The Budgeting System You Need To Try If You Live Paycheck-To-Paycheck
Living paycheck-to-paycheck is stressful and frustrating. When your check hits your bank account on payday, it feels like Christmas morning. But as soon as all the bills are paid, you’re once again struggling to stretch those last few dollars for another two weeks.
If you can relate, you’re not alone. Just over half of Americans consider themselves to be living paycheck-to-paycheck. But it doesn’t have to be that way forever.
If budgeting has always been a struggle, you might need to ditch traditional monthly budgets and try budgeting by paycheck instead.
The Problem With Traditional Monthly Budgets
Conventional budgets tend to follow a monthly format, where all your income and expenses are planned out for about 30 days at a time. There’s nothing inherently wrong with budgeting this way, but it’s important to recognize that it doesn’t work for everyone. If you live paycheck-to-paycheck, you probably know what it’s like to run out of cash before the end of the month despite all your best intentions.
In other words, budgeting strictly by month might be the most common strategy, but it’s not necessarily the best one for you.
Kumiko Love (her pen name), an accredited finance counselor, blogger and founder of The Budget Mom, wasn’t always a money maven. Her business was born out of years of struggling to pay off debt and make ends meet. And she realized that part of the problem was how she was budgeting her money.
“In the beginning, I couldn’t figure out why I was having such a hard time managing my income on a monthly schedule. I would pay my bills on time, but by the end of the month, I would always come up short,” Love said.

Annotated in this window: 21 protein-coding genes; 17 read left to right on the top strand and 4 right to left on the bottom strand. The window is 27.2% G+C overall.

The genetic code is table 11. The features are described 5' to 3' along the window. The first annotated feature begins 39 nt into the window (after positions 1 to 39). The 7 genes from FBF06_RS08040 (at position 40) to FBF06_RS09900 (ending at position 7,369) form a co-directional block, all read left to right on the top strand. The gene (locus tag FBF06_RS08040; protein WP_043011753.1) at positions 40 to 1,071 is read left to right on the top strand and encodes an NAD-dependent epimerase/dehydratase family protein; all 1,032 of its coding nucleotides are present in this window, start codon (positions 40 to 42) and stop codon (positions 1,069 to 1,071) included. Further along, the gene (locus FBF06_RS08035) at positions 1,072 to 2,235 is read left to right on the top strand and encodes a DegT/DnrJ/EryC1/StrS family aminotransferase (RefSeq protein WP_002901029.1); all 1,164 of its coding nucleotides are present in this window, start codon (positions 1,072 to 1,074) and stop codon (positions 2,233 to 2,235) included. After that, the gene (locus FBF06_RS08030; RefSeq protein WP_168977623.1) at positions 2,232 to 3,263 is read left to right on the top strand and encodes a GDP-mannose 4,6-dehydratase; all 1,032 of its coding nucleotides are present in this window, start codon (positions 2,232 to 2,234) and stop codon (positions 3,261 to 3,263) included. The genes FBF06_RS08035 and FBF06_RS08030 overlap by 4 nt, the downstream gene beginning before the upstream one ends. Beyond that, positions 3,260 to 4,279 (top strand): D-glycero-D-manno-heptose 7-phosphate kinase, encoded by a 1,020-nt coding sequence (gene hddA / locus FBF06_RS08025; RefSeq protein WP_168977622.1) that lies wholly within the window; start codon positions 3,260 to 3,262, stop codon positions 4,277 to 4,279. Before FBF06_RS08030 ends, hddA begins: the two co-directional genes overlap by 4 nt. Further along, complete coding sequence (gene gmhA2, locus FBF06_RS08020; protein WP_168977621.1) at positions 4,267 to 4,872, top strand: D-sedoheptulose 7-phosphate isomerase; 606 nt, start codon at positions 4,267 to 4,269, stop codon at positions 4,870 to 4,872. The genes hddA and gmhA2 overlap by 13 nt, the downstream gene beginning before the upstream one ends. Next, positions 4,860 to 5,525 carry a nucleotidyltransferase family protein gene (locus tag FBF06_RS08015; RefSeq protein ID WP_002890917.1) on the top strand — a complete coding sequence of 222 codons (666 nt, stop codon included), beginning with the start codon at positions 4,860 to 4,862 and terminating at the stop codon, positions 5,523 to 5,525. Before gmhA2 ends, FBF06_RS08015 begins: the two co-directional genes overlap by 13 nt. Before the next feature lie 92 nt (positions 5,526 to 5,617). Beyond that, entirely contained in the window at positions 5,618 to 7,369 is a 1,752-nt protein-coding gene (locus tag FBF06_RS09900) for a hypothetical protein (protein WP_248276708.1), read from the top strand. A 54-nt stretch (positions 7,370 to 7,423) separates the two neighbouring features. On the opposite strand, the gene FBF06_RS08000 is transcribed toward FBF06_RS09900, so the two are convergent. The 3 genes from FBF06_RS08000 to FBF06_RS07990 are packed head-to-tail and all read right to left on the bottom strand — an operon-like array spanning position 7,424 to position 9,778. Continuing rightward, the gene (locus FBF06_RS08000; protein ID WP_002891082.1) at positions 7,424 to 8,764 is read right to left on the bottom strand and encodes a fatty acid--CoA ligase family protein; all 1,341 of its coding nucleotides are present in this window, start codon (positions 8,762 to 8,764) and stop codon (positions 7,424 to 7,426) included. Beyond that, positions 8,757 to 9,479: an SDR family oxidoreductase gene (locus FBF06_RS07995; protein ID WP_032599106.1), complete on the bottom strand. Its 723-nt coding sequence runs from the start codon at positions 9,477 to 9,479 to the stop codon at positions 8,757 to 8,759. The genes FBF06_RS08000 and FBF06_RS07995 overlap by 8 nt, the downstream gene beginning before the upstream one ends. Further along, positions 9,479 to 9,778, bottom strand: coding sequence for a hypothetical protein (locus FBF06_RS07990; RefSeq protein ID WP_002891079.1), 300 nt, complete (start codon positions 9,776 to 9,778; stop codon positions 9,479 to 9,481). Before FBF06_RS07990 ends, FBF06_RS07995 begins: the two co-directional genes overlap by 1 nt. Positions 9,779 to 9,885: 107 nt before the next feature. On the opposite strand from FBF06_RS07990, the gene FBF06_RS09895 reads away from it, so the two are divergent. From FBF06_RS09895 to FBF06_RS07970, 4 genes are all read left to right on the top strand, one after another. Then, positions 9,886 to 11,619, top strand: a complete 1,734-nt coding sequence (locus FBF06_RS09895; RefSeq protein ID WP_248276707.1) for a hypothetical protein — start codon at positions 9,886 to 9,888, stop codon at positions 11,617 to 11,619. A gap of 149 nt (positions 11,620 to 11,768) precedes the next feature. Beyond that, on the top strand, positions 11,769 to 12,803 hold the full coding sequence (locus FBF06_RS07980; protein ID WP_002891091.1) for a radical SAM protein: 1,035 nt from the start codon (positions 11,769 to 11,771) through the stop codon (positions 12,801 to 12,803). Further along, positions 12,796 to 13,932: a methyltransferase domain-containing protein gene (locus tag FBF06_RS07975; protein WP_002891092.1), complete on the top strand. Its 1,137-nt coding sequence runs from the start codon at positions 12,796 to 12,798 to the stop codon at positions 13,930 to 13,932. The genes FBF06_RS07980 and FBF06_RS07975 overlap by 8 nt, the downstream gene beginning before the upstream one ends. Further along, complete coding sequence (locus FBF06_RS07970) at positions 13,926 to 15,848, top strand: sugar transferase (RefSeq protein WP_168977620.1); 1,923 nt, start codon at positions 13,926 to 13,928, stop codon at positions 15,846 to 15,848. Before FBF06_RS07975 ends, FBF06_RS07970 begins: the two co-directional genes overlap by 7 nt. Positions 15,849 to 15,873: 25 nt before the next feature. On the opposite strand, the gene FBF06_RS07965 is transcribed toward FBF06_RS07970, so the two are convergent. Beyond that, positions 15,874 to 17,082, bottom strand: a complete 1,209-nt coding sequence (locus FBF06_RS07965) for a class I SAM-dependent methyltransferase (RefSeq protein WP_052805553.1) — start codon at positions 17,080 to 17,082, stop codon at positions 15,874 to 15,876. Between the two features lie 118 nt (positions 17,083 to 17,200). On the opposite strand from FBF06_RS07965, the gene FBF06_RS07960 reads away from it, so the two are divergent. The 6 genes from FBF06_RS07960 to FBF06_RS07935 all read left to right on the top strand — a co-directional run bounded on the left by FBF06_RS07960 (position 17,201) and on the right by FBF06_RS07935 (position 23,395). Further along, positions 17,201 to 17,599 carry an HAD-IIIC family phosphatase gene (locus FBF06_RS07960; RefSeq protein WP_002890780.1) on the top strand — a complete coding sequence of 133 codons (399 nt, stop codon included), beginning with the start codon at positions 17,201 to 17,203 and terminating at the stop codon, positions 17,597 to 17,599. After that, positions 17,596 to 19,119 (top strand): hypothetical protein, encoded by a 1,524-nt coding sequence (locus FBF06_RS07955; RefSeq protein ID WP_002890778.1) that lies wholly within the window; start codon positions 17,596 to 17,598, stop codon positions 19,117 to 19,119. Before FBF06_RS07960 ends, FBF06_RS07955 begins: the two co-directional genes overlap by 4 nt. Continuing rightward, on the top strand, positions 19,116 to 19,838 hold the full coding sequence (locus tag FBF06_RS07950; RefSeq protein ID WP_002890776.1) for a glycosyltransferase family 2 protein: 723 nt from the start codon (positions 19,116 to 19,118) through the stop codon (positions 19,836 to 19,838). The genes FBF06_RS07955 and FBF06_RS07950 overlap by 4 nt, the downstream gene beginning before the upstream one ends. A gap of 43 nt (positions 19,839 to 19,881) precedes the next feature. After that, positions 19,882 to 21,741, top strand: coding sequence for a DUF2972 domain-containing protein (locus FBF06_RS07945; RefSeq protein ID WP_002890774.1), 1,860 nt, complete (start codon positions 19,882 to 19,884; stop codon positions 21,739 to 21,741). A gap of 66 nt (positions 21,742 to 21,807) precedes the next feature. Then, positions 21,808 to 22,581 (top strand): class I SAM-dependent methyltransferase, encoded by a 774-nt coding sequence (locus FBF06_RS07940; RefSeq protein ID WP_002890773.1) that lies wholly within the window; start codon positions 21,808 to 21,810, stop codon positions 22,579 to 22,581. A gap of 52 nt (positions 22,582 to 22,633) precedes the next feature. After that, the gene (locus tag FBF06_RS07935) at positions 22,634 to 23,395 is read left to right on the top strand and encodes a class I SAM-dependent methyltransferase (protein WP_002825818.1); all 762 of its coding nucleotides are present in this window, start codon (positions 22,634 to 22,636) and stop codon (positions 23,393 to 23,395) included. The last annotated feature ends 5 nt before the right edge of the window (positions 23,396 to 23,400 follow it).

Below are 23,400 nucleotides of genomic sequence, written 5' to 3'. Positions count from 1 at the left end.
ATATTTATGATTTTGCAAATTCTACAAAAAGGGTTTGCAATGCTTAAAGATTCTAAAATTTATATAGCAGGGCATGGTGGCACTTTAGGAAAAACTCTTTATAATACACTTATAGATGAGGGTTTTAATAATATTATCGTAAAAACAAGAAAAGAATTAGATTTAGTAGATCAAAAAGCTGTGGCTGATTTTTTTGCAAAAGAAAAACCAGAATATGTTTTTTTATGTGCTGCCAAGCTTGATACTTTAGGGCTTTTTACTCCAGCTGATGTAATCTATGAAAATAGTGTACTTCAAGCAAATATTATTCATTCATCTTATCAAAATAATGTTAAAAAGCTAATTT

But one day, it clicked. “I was paying my bills every time I got paid, so why wasn’t I budgeting my income with every paycheck?”
How The Budget-By-Paycheck Method Works
As you might have guessed, following the paycheck budget means you create a budget that’s based on how often you get paid (for many workers, that’s every two weeks). “Instead of budgeting in larger time frames such as a month or year, this method breaks it down into smaller chunks,” explained Jovan Johnson, a certified financial planner and founder and CEO of Piece of Wealth Financial Planning in Atlanta.
This allows you to manage and monitor your spending much better. “Every dollar has an assignment,” Johnson said, adding that he actually budgets his own finances this way.
Love added that the paycheck budget allows you to check on your budget more frequently and have a plan in place before you receive any income.
“Budgeting strictly by month might be the most common strategy, but it’s not necessarily the best one for you.”
Another benefit of the budget-by-paycheck method is that it’s totally customizable to your lifestyle and preferences. For instance, Love is a visual learner, so she relies on calendars, workbooks and a highlighter system to manage her budget. She also incorporates the envelope method into her system.
Budgeting by paycheck can be as simple or elaborate as you want. The point is that it allows you to see exactly where your money is going and to be more hands-on with your finances.
Here’s the gist of how it works.
1. Determine how much money you take home every pay period. The first step is fairly simple ― take a look at your pay stubs and find out how much money you get paid every pay period once taxes, retirement contributions, etc. have been taken out.